“Instead of talking about a grain barge moving 1500 tons of wheat, that’s 2.5 million loafs of bread or that [one] gasoline barge can move enough gasoline to keep 2,500 automobiles running for a year,” he says. “That means a little more to John Q Public.”

It would take 12 dozen tractor trailers to haul that much gas. Putting it on a barge is not only more efficient, Lane says, it also keeps those trucks off the crowded highways.

An Ingram tow boat loaded down with coal approaches a lock on the winding Cumberland River. Deckhands in yellow rain suits radio instructions to the captain.

“Need to come up on your port about six inches,” one says.

This is the pinch point where barge companies depend on government. Locks function like elevators on the water…that is, unless they’re broken. Then they’re just roadblocks.

On the way up, the chamber fills with water to raise the boat to the lake level behind the dam. Ingram’s David Edgin points to water spewing through seals in a 50-year-old gate.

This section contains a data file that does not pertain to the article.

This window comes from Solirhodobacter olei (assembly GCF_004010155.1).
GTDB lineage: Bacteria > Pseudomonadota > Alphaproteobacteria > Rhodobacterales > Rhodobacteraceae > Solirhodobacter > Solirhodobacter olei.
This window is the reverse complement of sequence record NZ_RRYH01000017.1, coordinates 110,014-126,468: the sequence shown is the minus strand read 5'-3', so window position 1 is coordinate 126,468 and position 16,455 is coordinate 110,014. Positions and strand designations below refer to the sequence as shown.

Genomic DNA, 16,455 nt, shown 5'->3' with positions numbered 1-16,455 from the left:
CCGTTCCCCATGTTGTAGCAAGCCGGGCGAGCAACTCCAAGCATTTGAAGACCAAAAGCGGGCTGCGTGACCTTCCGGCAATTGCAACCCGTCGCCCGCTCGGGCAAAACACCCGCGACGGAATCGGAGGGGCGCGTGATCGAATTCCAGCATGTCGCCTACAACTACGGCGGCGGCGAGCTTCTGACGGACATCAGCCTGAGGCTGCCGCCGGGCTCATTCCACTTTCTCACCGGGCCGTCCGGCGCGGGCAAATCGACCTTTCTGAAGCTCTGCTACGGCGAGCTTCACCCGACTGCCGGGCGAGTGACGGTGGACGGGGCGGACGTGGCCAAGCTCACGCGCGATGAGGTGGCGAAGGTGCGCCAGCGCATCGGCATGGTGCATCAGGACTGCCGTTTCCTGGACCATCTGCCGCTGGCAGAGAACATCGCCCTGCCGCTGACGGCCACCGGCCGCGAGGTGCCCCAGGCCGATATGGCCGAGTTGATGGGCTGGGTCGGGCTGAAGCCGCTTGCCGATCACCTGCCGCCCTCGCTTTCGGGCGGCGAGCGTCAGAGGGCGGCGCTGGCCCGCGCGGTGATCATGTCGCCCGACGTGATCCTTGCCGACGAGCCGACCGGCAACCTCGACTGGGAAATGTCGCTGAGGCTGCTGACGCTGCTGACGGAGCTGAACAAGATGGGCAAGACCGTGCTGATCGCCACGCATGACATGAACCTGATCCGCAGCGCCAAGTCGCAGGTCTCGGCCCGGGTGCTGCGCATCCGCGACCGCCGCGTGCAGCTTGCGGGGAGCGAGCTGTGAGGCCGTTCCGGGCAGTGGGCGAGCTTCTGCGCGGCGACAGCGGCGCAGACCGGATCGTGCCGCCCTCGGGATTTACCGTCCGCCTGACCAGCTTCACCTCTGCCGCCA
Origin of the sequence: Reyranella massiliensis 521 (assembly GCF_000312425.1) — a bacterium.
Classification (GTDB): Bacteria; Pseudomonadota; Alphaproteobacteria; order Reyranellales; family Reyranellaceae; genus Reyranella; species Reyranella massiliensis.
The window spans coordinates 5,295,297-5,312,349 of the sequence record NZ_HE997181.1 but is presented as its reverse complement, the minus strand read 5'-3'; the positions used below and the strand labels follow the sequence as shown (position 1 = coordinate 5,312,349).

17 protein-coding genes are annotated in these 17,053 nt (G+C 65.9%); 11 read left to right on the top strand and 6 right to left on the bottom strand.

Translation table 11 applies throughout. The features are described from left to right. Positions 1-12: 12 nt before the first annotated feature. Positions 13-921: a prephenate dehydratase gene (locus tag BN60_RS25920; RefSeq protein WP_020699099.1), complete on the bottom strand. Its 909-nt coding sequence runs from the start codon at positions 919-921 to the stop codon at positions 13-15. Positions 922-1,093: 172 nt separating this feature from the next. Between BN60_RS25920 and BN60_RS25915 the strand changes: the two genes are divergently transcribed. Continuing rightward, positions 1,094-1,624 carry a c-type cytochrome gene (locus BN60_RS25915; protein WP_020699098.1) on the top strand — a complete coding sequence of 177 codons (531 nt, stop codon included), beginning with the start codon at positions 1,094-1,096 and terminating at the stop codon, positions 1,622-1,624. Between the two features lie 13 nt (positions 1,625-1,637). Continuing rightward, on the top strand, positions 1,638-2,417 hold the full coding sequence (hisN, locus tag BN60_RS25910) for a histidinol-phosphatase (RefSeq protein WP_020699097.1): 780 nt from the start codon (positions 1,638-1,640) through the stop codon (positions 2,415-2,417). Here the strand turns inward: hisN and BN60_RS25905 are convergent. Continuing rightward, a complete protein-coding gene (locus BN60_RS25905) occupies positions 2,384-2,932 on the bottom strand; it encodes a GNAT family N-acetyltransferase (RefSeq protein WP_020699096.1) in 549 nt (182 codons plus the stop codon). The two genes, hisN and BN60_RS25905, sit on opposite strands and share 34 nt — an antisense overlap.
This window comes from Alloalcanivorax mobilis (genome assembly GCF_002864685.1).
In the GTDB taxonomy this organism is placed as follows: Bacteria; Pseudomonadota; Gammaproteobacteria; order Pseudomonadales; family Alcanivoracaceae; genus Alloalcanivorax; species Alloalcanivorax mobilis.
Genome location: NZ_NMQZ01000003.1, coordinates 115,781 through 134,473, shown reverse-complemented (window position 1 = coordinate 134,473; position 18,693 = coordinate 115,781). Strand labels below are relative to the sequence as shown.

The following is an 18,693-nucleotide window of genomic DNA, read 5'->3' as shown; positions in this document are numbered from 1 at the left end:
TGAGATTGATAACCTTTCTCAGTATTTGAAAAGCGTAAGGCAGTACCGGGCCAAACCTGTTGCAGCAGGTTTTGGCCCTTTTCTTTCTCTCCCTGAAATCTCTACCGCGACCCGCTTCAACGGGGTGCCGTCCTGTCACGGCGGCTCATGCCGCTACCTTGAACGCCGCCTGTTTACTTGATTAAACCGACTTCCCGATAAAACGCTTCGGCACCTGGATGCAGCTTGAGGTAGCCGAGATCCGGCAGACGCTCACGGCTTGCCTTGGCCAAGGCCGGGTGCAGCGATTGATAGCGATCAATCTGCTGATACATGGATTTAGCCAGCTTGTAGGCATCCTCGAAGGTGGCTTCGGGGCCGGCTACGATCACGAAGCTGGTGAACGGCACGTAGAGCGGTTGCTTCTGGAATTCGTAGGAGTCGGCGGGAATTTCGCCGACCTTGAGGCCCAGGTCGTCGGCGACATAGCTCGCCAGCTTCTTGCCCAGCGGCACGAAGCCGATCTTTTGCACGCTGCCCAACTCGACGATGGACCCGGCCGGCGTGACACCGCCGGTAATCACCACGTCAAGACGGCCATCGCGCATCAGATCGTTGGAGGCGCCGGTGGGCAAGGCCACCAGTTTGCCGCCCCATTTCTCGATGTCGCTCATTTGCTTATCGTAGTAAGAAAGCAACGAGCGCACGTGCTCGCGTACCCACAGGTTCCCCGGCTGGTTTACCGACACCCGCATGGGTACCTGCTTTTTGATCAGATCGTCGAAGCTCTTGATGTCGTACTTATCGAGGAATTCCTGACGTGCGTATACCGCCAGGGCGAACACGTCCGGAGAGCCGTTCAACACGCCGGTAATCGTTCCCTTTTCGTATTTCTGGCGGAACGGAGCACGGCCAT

“It didn’t use to do that,” he says. “To me it’s a sign of the times.”

Elsewhere, catastrophe has been narrowly avoided. On the Ohio River, a 250-ton gate snapped off its hinges. In October, a concrete lock wall collapsed.

“It used to be preventive maintenance. We would fund things in advance of breaking,” says the Army Corps of Engineers’ Jeff Ross.

Fix it as it breaks
The Corps’ $180 million annual repair budget is only enough to fix parts as they break, Ross says. Soon he says there won’t be money to do that